While studying at CUHK, I continued to contact Professor Kobayashi of UTokyo by email, and one day he gave me an opportunity to take an online entrance examination. Several questions were sent via email, and I was told to send back answers within a few hours. Fortunately, I was accepted to the Graduate School of Mathematical Sciences and also able to get the MEXT Scholarship. Although I felt sorry for my teachers at CUHK, I decided to leave CUHK and enroll in the Graduate School of Mathematical Sciences. In the process of enrollment, a staff member in charge of international students at the administrative office of the Graduate School helped me with every aspect, including administrative documentation. After entering the Graduate School, I visited the administrative office almost every day, where I asked many questions, and everybody in the office kindly helped me.
Oleksii joined the laboratory of Professor Toshiyuki Kobayashi at the Graduate School of Mathematical Sciences. He completed the two-year Master's program and is now studying in the Doctoral program at the Lab.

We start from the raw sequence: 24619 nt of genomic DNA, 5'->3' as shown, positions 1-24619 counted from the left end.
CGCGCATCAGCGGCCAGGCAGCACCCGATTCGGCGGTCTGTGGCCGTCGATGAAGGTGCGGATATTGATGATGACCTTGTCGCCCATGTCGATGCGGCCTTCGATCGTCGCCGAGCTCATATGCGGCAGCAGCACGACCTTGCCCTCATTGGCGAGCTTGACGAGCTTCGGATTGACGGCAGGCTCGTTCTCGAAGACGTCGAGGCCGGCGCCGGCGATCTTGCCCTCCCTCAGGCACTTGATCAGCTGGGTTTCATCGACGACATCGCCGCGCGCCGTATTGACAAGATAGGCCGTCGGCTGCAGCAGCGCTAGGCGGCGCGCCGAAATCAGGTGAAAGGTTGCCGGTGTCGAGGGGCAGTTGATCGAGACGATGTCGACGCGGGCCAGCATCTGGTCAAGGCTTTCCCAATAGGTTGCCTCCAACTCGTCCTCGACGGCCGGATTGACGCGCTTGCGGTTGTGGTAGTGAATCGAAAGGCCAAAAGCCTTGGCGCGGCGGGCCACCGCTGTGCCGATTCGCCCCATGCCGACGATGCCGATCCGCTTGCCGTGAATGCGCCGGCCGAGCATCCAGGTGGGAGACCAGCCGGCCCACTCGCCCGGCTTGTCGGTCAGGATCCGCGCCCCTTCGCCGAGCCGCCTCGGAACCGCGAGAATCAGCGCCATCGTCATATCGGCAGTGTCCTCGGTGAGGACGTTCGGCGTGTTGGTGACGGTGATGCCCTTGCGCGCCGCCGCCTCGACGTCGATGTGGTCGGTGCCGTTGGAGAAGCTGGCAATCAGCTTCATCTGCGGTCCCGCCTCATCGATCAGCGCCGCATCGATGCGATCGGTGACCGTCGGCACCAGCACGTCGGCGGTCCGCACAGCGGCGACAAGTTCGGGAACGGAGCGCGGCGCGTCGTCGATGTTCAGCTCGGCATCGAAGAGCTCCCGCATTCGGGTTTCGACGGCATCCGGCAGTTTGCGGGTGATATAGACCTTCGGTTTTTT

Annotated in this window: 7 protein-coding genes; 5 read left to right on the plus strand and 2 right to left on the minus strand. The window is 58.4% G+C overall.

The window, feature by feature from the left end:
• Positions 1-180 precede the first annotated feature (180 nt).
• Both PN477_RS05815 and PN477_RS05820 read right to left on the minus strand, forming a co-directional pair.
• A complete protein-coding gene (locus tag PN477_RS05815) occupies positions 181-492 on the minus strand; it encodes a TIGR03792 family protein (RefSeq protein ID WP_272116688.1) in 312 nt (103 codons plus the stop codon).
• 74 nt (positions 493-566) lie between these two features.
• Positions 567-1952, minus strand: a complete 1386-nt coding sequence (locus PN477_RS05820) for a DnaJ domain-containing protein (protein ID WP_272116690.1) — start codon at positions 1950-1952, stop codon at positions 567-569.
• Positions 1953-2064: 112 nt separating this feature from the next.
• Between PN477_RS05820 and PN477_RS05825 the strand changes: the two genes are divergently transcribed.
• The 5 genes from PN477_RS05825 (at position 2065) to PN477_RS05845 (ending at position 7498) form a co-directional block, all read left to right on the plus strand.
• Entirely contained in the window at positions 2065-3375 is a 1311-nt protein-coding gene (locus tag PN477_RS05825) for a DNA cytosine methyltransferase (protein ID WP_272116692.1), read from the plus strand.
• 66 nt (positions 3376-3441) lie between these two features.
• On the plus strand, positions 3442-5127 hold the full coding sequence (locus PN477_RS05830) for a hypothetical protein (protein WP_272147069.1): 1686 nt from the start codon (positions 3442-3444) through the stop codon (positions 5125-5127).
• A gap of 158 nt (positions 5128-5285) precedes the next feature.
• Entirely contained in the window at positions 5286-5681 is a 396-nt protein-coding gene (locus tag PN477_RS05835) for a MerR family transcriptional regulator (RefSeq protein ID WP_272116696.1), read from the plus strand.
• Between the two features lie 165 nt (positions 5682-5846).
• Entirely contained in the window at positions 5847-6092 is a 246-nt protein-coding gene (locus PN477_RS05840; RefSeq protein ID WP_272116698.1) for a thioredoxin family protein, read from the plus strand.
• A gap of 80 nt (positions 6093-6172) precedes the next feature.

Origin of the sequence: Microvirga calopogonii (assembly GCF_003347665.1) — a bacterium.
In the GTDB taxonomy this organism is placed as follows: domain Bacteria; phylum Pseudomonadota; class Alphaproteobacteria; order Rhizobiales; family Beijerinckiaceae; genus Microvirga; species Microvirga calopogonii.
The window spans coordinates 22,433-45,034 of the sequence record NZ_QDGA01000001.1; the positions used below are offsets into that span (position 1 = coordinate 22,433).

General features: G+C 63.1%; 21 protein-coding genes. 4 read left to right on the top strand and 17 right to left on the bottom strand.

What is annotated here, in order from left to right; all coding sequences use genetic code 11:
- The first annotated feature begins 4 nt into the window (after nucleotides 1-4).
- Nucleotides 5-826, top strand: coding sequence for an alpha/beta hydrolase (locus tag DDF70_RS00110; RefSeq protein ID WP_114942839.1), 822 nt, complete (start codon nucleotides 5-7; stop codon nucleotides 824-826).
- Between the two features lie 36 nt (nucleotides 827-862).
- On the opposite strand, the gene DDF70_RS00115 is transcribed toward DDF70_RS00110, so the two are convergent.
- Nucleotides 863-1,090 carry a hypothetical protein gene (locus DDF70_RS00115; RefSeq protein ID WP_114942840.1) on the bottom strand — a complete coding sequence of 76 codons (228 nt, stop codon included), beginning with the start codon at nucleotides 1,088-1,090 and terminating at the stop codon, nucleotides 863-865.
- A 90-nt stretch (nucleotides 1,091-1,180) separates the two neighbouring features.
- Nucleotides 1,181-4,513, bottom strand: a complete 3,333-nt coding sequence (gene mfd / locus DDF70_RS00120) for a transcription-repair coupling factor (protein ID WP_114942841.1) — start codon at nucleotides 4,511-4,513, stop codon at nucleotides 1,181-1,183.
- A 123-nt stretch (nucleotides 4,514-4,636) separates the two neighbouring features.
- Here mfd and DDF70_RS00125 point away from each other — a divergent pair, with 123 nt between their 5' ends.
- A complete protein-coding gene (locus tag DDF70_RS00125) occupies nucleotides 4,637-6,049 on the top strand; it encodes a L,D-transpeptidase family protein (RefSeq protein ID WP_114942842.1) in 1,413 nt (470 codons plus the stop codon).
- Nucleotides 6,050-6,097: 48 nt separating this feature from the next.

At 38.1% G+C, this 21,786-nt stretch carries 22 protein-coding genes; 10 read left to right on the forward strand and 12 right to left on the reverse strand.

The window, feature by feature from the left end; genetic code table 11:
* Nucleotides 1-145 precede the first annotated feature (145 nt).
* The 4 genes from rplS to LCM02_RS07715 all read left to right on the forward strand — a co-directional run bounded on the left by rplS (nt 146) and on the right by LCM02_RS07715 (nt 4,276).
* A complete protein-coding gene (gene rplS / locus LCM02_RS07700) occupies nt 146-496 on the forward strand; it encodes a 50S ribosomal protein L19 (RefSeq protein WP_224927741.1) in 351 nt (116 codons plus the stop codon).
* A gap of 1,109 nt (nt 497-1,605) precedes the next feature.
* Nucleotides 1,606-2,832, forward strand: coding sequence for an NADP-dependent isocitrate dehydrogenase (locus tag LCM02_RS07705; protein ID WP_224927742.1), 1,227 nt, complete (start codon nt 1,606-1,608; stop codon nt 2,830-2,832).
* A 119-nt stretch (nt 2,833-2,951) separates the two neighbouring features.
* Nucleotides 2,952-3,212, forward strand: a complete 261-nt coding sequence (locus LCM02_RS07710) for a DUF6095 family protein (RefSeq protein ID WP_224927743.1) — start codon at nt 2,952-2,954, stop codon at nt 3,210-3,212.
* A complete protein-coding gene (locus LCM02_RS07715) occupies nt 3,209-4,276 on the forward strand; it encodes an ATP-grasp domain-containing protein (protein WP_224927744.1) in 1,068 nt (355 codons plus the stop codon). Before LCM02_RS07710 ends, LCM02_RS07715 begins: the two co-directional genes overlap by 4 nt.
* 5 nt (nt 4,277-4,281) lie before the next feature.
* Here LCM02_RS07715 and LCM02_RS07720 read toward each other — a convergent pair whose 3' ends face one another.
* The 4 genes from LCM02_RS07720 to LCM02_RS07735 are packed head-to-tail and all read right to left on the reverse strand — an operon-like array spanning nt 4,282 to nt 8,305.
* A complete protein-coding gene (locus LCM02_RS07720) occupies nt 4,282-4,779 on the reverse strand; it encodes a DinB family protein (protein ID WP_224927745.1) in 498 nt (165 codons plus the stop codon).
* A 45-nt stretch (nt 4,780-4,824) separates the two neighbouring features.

I am a member of the Kobayashi Lab. There are a total of about eight graduate students (both Master's and Doctoral students) in the Lab, and the most of them are Japanese. The majority of the Master's classes I had to take when I started the program were taught in Japanese. Some professors would write in English on the board, which was helpful to me. I was able to grasp the rough meaning of some of the Japanese the professors wrote on the board, too, thanks to their use of kanji, which share similarities with the Chinese characters used in Taiwan. By the way, about 80% of international students studying at the Graduate School of Mathematical Sciences are Chinese, so I was able to make friends using Chinese as a common language. In general, though, I communicate with teachers and fellow students in Japanese. They are very kind and help me a lot. In the Master's program, I mainly researched symmetry breaking, one of the topics studied in representation theory. The title of my Master's thesis is Study of Symmetry Breaking Operators of Indefinite Orthogonal Groups. During my time as a Master's student, Professor Kobayashi taught me to think for myself instead of relying on others, because doing so will strengthen intelligence.